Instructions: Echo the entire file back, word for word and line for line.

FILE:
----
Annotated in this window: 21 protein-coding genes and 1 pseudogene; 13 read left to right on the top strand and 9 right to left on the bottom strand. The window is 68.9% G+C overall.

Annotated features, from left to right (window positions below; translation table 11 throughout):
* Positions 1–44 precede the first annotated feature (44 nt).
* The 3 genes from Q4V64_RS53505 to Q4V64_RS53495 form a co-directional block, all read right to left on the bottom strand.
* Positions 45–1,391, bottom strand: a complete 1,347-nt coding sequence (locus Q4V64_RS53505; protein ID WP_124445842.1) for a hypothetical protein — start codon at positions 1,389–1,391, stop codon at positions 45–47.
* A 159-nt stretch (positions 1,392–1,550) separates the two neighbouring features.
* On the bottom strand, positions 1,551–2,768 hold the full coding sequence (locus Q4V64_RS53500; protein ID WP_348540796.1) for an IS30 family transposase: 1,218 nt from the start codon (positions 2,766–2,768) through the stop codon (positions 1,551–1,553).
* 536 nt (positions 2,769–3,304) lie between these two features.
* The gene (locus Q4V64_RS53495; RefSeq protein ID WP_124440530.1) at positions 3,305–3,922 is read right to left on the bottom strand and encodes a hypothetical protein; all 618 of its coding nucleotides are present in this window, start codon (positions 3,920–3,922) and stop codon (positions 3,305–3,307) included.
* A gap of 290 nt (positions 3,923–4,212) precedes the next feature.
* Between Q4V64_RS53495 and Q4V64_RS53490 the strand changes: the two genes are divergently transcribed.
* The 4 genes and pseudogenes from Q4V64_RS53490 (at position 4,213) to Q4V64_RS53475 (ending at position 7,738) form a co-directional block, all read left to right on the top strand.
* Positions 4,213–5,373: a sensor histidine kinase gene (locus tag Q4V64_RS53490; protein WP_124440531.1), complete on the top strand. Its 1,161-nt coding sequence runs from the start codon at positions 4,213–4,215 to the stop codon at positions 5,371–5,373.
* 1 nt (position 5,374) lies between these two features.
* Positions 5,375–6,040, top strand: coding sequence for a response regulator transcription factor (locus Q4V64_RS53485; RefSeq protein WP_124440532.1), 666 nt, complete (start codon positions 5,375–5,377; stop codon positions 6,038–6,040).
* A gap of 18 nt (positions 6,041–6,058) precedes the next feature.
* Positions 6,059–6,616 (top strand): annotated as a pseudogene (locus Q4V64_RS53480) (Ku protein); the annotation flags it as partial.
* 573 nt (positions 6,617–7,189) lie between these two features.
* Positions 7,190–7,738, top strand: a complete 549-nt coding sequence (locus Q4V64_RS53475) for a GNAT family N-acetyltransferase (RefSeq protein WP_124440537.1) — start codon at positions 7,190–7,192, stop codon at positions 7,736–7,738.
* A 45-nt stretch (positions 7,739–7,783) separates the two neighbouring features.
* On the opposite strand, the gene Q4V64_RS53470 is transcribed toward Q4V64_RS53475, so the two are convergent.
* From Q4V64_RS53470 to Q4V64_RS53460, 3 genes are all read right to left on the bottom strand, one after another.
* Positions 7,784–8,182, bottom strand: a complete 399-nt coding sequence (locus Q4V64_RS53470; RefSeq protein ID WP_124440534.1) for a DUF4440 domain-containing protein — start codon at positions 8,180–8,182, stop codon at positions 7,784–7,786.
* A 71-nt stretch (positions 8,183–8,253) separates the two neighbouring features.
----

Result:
Annotated in this window: 21 protein-coding genes and 1 pseudogene; 13 read left to right on the top strand and 9 right to left on the bottom strand. The window is 68.9% G+C overall.

Annotated features, from left to right (window positions below; translation table 11 throughout):
* Positions 1–44 precede the first annotated feature (44 nt).
* The 3 genes from Q4V64_RS53505 to Q4V64_RS53495 form a co-directional block, all read right to left on the bottom strand.
* Positions 45–1,391, bottom strand: a complete 1,347-nt coding sequence (locus Q4V64_RS53505; protein ID WP_124445842.1) for a hypothetical protein — start codon at positions 1,389–1,391, stop codon at positions 45–47.
* A 159-nt stretch (positions 1,392–1,550) separates the two neighbouring features.
* On the bottom strand, positions 1,551–2,768 hold the full coding sequence (locus Q4V64_RS53500; protein ID WP_348540796.1) for an IS30 family transposase: 1,218 nt from the start codon (positions 2,766–2,768) through the stop codon (positions 1,551–1,553).
* 536 nt (positions 2,769–3,304) lie between these two features.
* The gene (locus Q4V64_RS53495; RefSeq protein ID WP_124440530.1) at positions 3,305–3,922 is read right to left on the bottom strand and encodes a hypothetical protein; all 618 of its coding nucleotides are present in this window, start codon (positions 3,920–3,922) and stop codon (positions 3,305–3,307) included.
* A gap of 290 nt (positions 3,923–4,212) precedes the next feature.
* Between Q4V64_RS53495 and Q4V64_RS53490 the strand changes: the two genes are divergently transcribed.
* The 4 genes and pseudogenes from Q4V64_RS53490 (at position 4,213) to Q4V64_RS53475 (ending at position 7,738) form a co-directional block, all read left to right on the top strand.
* Positions 4,213–5,373: a sensor histidine kinase gene (locus tag Q4V64_RS53490; protein WP_124440531.1), complete on the top strand. Its 1,161-nt coding sequence runs from the start codon at positions 4,213–4,215 to the stop codon at positions 5,371–5,373.
* 1 nt (position 5,374) lies between these two features.
* Positions 5,375–6,040, top strand: coding sequence for a response regulator transcription factor (locus Q4V64_RS53485; RefSeq protein WP_124440532.1), 666 nt, complete (start codon positions 5,375–5,377; stop codon positions 6,038–6,040).
* A gap of 18 nt (positions 6,041–6,058) precedes the next feature.
* Positions 6,059–6,616 (top strand): annotated as a pseudogene (locus Q4V64_RS53480) (Ku protein); the annotation flags it as partial.
* 573 nt (positions 6,617–7,189) lie between these two features.
* Positions 7,190–7,738, top strand: a complete 549-nt coding sequence (locus Q4V64_RS53475) for a GNAT family N-acetyltransferase (RefSeq protein WP_124440537.1) — start codon at positions 7,190–7,192, stop codon at positions 7,736–7,738.
* A 45-nt stretch (positions 7,739–7,783) separates the two neighbouring features.
* On the opposite strand, the gene Q4V64_RS53470 is transcribed toward Q4V64_RS53475, so the two are convergent.
* From Q4V64_RS53470 to Q4V64_RS53460, 3 genes are all read right to left on the bottom strand, one after another.
* Positions 7,784–8,182, bottom strand: a complete 399-nt coding sequence (locus Q4V64_RS53470; RefSeq protein ID WP_124440534.1) for a DUF4440 domain-containing protein — start codon at positions 8,180–8,182, stop codon at positions 7,784–7,786.
* A 71-nt stretch (positions 8,183–8,253) separates the two neighbouring features.